The electric utility business can be a strange business. Heavy-handed regulation aside, it's in a utility's best interest to sell as much electricity as possible, of course. But sometimes it's more profitable to promote conservation to avoid having to build expensive new power plants. In essence, they make more money by helping people to cut back on usage of their product.
Can service-oriented architecture help manage paradoxes such as this? And, can SOA help even the smallest enterprises control their own destiny?
RedMonk's James Governor reports that at an IBM-sponsored analyst presentation, he learned how Delaware Electric, a small electric cooperative in a small wonder of a state, implemented a service-oriented architecture. "Not your average IBM reference," he notes.
Even more interesting is that the utility's SOA strategy was led and articulated by a non-IT person. In fact, Gary Cripps, CFO of Delaware Electric, "put forward one of the clearest explanations of how SOA could help a business that I have heard," Governor said.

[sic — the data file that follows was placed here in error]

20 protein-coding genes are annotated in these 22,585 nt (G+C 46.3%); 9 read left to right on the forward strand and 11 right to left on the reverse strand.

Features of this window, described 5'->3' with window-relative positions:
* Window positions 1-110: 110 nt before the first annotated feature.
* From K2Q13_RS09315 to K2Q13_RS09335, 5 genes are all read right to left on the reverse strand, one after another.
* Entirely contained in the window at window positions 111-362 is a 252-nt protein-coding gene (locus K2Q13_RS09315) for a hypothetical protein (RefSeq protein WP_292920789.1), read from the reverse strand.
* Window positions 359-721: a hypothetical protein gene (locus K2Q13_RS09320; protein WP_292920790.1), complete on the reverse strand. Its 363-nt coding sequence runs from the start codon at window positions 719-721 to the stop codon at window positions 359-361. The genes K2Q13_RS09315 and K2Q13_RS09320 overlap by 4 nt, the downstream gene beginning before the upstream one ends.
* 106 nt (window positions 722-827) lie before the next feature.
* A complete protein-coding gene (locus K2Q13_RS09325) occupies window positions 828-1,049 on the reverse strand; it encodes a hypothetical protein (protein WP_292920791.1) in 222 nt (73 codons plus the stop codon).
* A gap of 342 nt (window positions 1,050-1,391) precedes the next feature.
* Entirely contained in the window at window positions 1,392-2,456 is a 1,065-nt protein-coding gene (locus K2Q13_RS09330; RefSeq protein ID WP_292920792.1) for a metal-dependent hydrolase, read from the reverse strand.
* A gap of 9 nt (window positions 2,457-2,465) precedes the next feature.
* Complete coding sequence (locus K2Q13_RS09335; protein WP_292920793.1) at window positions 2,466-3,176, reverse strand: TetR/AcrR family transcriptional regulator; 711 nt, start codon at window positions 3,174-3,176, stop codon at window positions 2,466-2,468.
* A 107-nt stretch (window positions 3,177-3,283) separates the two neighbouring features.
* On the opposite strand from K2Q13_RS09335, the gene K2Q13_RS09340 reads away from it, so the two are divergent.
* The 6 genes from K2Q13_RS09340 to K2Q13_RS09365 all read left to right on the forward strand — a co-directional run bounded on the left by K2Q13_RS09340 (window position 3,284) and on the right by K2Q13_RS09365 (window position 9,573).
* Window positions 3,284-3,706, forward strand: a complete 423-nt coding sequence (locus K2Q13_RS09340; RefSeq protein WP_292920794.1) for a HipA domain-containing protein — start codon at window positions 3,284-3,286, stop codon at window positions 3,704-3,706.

Delaware Electric needed to compete against the bigs -- Delmarva Power is the commercial giant in the region, and could quickly eat Delaware Electric's lunch. The best way to do that is to be able to provide advice to customers on how to cut their energy loads.
The utility employed WebSphere Process Server to pull and manage information that was formerly trapped inside its proprietary billing engine, Governor relates. Now, load management services are provided through a standardized platform, and it doesn't really matter what billing engine now runs behind it.
Governor relates that Delaware Electric was, in the past, at the mercy of the billing engine, and the associated application provider, but not any more. The SOA middleware "puts me in charge, so other vendors can't tell me how to run my enterprise... No proprietary apps."